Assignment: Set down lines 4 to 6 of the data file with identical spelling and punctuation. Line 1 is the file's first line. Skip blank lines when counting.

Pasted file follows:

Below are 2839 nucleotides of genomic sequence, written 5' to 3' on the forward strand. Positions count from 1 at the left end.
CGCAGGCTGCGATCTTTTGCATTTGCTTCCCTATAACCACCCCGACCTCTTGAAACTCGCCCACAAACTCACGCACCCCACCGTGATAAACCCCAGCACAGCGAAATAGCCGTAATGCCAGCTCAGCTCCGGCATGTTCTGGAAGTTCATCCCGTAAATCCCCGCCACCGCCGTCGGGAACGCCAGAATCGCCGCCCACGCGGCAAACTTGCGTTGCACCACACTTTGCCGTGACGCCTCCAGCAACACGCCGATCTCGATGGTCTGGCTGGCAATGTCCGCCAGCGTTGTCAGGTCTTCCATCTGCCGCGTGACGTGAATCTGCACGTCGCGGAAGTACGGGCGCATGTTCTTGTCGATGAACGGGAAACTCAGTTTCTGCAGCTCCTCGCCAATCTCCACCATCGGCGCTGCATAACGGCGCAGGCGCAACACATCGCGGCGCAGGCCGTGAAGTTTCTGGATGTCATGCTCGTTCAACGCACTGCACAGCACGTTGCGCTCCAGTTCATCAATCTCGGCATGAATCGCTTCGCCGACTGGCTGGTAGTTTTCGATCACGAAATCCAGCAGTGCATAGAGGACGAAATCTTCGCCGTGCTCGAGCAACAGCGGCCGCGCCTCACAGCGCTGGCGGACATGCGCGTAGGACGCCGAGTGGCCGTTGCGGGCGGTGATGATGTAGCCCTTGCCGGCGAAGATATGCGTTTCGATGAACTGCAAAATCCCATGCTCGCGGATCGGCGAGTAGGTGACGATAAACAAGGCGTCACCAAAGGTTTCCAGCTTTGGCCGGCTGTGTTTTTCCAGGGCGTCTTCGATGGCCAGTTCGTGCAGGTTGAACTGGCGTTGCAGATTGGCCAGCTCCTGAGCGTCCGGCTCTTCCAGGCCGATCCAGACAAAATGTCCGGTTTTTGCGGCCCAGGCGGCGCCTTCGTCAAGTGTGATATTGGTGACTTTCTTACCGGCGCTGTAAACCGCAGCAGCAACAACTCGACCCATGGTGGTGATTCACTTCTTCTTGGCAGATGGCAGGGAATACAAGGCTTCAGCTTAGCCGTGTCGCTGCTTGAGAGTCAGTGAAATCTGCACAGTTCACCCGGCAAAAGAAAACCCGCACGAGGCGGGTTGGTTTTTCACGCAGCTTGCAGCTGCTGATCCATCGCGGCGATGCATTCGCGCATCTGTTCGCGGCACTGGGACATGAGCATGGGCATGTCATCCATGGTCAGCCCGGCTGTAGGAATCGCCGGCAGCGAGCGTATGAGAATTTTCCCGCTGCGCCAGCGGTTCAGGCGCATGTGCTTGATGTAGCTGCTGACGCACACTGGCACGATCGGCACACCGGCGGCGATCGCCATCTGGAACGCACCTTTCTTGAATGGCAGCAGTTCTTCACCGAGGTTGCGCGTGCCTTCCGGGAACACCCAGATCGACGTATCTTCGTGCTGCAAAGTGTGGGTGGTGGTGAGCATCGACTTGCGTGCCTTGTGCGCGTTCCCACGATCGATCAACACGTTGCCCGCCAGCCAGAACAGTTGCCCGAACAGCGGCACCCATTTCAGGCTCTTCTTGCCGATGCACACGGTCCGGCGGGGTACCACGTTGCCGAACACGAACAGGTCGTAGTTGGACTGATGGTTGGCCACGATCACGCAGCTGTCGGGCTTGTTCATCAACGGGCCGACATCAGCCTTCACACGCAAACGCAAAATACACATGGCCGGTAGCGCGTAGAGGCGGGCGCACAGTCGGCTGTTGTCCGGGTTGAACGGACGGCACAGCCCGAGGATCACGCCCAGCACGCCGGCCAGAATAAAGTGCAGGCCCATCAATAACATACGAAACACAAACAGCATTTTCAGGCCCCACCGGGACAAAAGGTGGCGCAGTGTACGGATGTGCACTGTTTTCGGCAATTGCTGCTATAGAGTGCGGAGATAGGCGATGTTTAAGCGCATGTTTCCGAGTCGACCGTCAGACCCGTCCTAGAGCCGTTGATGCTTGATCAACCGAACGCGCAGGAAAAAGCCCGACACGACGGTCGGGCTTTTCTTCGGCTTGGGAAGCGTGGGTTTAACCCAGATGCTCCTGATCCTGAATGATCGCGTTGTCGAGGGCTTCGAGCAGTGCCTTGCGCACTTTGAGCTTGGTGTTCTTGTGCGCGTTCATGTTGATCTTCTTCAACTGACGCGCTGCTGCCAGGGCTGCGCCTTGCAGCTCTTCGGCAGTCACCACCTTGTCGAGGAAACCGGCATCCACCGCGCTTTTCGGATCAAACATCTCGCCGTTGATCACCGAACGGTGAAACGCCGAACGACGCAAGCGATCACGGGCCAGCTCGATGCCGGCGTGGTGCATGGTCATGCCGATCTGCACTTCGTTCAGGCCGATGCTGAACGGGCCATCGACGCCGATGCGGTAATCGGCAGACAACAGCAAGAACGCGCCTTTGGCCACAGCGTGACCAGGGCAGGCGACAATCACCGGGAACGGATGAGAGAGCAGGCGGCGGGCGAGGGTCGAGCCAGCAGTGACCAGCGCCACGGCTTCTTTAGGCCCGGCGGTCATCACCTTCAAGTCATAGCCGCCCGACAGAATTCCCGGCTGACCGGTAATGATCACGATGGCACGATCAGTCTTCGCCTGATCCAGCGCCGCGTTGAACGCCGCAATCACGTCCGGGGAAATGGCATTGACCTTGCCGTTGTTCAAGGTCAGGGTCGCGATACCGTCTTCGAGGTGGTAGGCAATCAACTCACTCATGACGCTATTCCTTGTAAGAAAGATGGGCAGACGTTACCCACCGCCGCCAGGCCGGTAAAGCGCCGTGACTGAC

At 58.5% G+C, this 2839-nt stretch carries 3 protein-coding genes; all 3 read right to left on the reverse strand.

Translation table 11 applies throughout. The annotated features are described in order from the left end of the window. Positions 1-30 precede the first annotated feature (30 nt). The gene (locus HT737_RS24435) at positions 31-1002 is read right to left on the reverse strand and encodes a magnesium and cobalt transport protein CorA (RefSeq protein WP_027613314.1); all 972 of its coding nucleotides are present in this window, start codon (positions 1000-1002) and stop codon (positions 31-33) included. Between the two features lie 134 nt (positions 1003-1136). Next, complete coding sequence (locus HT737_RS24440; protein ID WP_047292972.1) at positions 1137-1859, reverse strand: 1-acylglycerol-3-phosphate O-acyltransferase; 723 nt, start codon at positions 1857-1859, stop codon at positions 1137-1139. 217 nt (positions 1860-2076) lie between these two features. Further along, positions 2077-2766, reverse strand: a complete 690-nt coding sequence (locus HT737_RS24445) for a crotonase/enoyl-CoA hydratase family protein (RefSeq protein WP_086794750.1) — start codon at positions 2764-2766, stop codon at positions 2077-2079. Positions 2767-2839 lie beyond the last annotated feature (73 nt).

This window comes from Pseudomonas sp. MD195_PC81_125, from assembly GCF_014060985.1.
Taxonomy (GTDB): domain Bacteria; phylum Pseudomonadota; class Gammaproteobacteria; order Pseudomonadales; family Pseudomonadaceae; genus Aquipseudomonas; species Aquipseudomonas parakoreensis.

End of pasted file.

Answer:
Translation table 11 applies throughout. The annotated features are described in order from the left end of the window. Positions 1-30 precede the first annotated feature (30 nt). The gene (locus HT737_RS24435) at positions 31-1002 is read right to left on the reverse strand and encodes a magnesium and cobalt transport protein CorA (RefSeq protein WP_027613314.1); all 972 of its coding nucleotides are present in this window, start codon (positions 1000-1002) and stop codon (positions 31-33) included. Between the two features lie 134 nt (positions 1003-1136). Next, complete coding sequence (locus HT737_RS24440; protein ID WP_047292972.1) at positions 1137-1859, reverse strand: 1-acylglycerol-3-phosphate O-acyltransferase; 723 nt, start codon at positions 1857-1859, stop codon at positions 1137-1139. 217 nt (positions 1860-2076) lie between these two features. Further along, positions 2077-2766, reverse strand: a complete 690-nt coding sequence (locus HT737_RS24445) for a crotonase/enoyl-CoA hydratase family protein (RefSeq protein WP_086794750.1) — start codon at positions 2764-2766, stop codon at positions 2077-2079. Positions 2767-2839 lie beyond the last annotated feature (73 nt).

This window comes from Pseudomonas sp. MD195_PC81_125, from assembly GCF_014060985.1.
Taxonomy (GTDB): domain Bacteria; phylum Pseudomonadota; class Gammaproteobacteria; order Pseudomonadales; family Pseudomonadaceae; genus Aquipseudomonas; species Aquipseudomonas parakoreensis.